When the Syrian conflict became the new battleground for global jihadis, Indonesian militants eagerly welcomed the development. They tried to legitimize jihad in Syria by constructing narratives that frame the conflict as a sectarian war between Sunni and Shi‘a―a prelude to the last war between good and evil that signifies the end of time.[14] These narratives are propagated through book publications and Syria-related charity events and seminars across the country, as well as myriad extremist websites and social media. Despite their shared interest in promoting Syrian jihad, Indonesian jihadis immediately took sides as the rift emerged between AQ and ISIS. In general, “violence-now” militants side with ISIS while the “violence-later” camp sides with AQ. That said, ISIS has also attracted some of the senior jihadis who were previously considered traditionalists, notably Ba‘asyir and Abu Husna of JI.[15]  Their sympathies may have been influenced by their fellow prison inmates, in particular Aman Abdurrahman, one of Indonesia’s most influential jihadi ideologues and a vocal promoter of ISIS.[16]

The Charm of ISIS

In the Indonesian context, much of the debate between AQ and ISIS supporters has taken place online. Owned by a former member of JI’s al-Ghuraba cell, jihadi news site runs stories that discredit ISIS.[17] On the other hand, websites such as and that are manned by individuals close to Aman Abdurrahman relentlessly counter Arrahmah and the mainstream media’s portrayal of ISIS. Pro-ISIS extremists also dedicate their websites, Facebook pages, and Twitter feeds to vocalizing support for the group. This pro-ISIS media campaign tends to highlight three key themes: the caliphate narrative, ISIS battleground achievements, and ideological affinities.

ISIS supporters have spread the narrative that their new “caliphate”—the Islamic State—matches the Prophet Muhammad’s prophecy. The often-cited evidence is a hadith explaining that Islam unfolds in five stages: the Prophet Muhammad’s era; “a caliphate that applies the prophetic way” (interpreted as the first four caliphs, known as the rightly-guided caliphs); “the kings that bite” (from the Umayyad dynasty to the Ottoman empire); “the dictators” (rulers of the postcolonial Muslim states); and, lastly, the restoration of the caliphate.[18] According to this narrative, the ISIS caliphate marks the beginning of the fifth stage of Islam.[19] It is argued that while the ISIS caliphate might not be the prophesied last caliphate of the Mahdi, another hadith suggested that an Islamic caliphate with a black banner army would emerge long before the Mahdi himself emerges, paving the way for his victory.[20] ISIS is thus believed to be the embryonic black banner army that will help the Mahdi defeat Dajjal the Anti-Christ. The testimony of some Indonesians aligning themselves with ISIS seems to suggest a genuine belief that they “are not joining a terrorist group like Al-Qaeda but…a caliphate as part of Prophet Muhammad’s prophecy.”[21]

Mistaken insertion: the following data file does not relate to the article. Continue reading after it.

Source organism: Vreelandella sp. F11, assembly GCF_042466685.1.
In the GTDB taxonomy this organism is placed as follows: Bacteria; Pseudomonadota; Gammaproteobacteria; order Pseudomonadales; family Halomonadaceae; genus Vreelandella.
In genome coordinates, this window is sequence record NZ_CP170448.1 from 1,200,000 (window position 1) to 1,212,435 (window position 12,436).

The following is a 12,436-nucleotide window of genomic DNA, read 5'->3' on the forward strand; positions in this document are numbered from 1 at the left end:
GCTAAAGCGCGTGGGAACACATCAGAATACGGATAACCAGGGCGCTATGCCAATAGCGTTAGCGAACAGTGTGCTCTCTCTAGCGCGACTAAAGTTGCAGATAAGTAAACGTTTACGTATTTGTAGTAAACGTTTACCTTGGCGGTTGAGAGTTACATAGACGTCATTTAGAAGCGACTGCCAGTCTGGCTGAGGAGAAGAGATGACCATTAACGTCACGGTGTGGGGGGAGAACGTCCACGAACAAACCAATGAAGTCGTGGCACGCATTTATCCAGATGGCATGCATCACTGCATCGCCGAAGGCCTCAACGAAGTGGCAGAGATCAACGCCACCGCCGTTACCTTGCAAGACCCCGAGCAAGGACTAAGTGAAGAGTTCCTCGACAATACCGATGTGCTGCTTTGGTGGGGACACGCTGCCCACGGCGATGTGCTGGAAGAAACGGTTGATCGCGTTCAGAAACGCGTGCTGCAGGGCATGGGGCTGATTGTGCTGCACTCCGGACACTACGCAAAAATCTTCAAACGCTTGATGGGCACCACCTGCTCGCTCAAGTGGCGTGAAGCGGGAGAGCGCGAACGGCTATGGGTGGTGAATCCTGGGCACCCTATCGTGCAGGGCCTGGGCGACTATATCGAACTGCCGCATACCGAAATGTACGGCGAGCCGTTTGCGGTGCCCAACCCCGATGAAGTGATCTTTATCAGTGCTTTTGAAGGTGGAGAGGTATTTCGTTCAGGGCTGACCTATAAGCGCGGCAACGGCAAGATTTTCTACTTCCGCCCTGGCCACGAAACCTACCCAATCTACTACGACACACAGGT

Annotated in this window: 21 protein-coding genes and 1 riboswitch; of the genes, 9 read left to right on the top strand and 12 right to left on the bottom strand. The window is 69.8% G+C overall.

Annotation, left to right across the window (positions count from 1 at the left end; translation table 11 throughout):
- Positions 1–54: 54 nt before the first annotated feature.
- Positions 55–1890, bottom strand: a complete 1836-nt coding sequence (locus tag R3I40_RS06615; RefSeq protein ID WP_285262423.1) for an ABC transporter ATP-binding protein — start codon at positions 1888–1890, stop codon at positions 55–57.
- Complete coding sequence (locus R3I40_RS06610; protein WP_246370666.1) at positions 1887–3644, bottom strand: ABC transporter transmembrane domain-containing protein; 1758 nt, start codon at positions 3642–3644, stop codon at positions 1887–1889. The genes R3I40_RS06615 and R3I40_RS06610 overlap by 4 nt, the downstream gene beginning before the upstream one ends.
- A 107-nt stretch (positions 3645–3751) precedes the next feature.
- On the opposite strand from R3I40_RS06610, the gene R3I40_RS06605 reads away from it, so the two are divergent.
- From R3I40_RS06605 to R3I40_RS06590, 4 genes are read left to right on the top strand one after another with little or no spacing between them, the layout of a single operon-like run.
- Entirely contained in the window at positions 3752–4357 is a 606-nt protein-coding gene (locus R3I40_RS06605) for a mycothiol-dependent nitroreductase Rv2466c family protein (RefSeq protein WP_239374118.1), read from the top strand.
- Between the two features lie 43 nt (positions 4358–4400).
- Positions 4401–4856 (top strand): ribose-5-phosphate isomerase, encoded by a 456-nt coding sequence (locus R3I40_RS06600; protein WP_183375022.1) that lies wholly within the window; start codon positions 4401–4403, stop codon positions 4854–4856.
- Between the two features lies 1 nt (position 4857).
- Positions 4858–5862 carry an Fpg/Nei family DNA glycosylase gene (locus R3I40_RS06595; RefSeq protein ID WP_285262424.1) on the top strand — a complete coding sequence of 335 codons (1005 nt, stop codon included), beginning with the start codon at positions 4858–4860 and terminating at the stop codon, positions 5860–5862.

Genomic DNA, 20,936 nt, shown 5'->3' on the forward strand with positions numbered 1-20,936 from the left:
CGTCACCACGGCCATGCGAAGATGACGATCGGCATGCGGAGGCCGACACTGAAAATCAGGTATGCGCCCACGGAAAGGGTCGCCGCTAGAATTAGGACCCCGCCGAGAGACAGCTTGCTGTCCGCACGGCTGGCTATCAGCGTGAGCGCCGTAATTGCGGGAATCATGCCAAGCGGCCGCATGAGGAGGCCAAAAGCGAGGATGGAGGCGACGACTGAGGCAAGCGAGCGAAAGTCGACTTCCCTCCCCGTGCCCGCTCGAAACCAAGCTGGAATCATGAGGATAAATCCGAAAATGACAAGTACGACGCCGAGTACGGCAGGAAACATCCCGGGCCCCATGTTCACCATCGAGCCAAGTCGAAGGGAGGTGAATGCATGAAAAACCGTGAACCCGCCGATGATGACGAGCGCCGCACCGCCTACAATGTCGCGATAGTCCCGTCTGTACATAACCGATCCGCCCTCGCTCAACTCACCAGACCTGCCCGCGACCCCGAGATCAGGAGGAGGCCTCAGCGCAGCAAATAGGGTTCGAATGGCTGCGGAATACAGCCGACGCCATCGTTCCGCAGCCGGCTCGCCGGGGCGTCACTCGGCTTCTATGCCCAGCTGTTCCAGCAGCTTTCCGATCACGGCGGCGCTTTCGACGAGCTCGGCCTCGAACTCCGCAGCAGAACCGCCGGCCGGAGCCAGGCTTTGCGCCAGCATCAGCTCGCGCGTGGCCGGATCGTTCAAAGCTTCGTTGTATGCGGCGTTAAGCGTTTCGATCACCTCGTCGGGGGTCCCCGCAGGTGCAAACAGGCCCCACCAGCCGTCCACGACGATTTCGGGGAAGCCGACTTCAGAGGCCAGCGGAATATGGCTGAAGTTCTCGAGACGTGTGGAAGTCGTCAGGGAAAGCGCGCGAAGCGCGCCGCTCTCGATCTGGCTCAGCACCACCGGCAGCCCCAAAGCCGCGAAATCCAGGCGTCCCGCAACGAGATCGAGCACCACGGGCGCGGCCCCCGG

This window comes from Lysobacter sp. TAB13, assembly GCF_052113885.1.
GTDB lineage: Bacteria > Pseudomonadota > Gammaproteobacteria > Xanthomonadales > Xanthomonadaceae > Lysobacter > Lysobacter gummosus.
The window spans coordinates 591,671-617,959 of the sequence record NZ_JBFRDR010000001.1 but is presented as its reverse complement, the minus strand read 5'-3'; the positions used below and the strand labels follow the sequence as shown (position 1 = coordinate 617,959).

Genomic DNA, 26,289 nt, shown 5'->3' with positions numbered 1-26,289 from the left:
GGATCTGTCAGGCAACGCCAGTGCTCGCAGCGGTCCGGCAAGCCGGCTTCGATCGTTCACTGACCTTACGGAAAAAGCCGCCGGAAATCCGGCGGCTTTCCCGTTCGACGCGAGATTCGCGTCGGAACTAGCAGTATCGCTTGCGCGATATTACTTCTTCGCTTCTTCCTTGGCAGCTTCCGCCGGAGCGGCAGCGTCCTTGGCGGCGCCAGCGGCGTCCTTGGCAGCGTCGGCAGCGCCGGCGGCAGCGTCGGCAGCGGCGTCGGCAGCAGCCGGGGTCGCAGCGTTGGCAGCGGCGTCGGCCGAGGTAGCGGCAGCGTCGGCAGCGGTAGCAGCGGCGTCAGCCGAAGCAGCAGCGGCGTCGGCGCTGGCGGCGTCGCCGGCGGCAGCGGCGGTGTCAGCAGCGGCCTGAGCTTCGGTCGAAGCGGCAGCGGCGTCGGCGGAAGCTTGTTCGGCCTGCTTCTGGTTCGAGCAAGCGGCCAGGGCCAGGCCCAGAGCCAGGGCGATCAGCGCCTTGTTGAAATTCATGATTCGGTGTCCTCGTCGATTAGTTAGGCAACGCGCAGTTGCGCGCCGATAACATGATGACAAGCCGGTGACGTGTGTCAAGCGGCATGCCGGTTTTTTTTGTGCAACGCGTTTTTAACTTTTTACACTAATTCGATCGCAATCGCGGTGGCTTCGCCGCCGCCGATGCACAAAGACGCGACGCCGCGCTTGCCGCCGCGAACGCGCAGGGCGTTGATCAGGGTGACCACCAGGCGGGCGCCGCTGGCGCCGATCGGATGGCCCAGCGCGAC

Further, some militants see ISIS as better than AQ because it is closer to victory than any other jihadi group. Such a viewpoint might seem purely pragmatic, but it is also inspired by the jihadi concept of qital tamkin (armed struggle aimed at seizing territories wherein Islamic law is applied; it emphasizes establishing governing institutions and economic capabilities in the conquered territories as opposed to merely destroying enemy objects). This idea was introduced in Indonesia through the translated works of Jordanian ideologue Abu Muhammad al-Maqdisi and grew in popularity as it became apparent that the Bin Laden-styled qital nikaya method (that stresses repetitive attacks to weaken the enemy without immediately trying to replace it with an Islamic government), which was copied by the Bali bombers and Noordin Top, had only caused massive losses to JI. Among local jihadis who idealize tamkin, ISIS, with its rapid advances in parts of Syria and Iraq, has been widely viewed as a heroic movement.